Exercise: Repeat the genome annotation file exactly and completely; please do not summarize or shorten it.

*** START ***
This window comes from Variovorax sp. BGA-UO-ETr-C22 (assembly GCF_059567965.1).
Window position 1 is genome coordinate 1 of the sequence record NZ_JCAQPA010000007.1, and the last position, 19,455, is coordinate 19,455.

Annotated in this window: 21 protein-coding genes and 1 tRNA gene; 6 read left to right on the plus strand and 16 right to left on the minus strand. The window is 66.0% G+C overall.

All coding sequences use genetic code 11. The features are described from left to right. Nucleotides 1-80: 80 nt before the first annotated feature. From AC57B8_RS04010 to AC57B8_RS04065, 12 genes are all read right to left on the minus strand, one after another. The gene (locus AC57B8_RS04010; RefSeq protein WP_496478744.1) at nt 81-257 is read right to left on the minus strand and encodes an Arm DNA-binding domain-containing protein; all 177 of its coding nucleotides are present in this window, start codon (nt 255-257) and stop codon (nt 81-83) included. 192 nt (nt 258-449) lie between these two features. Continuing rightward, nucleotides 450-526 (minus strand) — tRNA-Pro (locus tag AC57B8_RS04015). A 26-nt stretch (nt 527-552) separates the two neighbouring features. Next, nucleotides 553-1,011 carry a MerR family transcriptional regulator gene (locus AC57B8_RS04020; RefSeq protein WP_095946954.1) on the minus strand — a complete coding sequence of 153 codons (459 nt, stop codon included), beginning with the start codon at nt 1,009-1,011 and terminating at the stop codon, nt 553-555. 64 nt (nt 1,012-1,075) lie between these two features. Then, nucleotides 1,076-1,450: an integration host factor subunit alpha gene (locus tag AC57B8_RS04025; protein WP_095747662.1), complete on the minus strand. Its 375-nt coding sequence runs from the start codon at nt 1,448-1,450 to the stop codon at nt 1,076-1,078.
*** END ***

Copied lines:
This window comes from Variovorax sp. BGA-UO-ETr-C22 (assembly GCF_059567965.1).
Window position 1 is genome coordinate 1 of the sequence record NZ_JCAQPA010000007.1, and the last position, 19,455, is coordinate 19,455.

Annotated in this window: 21 protein-coding genes and 1 tRNA gene; 6 read left to right on the plus strand and 16 right to left on the minus strand. The window is 66.0% G+C overall.

All coding sequences use genetic code 11. The features are described from left to right. Nucleotides 1-80: 80 nt before the first annotated feature. From AC57B8_RS04010 to AC57B8_RS04065, 12 genes are all read right to left on the minus strand, one after another. The gene (locus AC57B8_RS04010; RefSeq protein WP_496478744.1) at nt 81-257 is read right to left on the minus strand and encodes an Arm DNA-binding domain-containing protein; all 177 of its coding nucleotides are present in this window, start codon (nt 255-257) and stop codon (nt 81-83) included. 192 nt (nt 258-449) lie between these two features. Continuing rightward, nucleotides 450-526 (minus strand) — tRNA-Pro (locus tag AC57B8_RS04015). A 26-nt stretch (nt 527-552) separates the two neighbouring features. Next, nucleotides 553-1,011 carry a MerR family transcriptional regulator gene (locus AC57B8_RS04020; RefSeq protein WP_095946954.1) on the minus strand — a complete coding sequence of 153 codons (459 nt, stop codon included), beginning with the start codon at nt 1,009-1,011 and terminating at the stop codon, nt 553-555. 64 nt (nt 1,012-1,075) lie between these two features. Then, nucleotides 1,076-1,450: an integration host factor subunit alpha gene (locus tag AC57B8_RS04025; protein WP_095747662.1), complete on the minus strand. Its 375-nt coding sequence runs from the start codon at nt 1,448-1,450 to the stop codon at nt 1,076-1,078.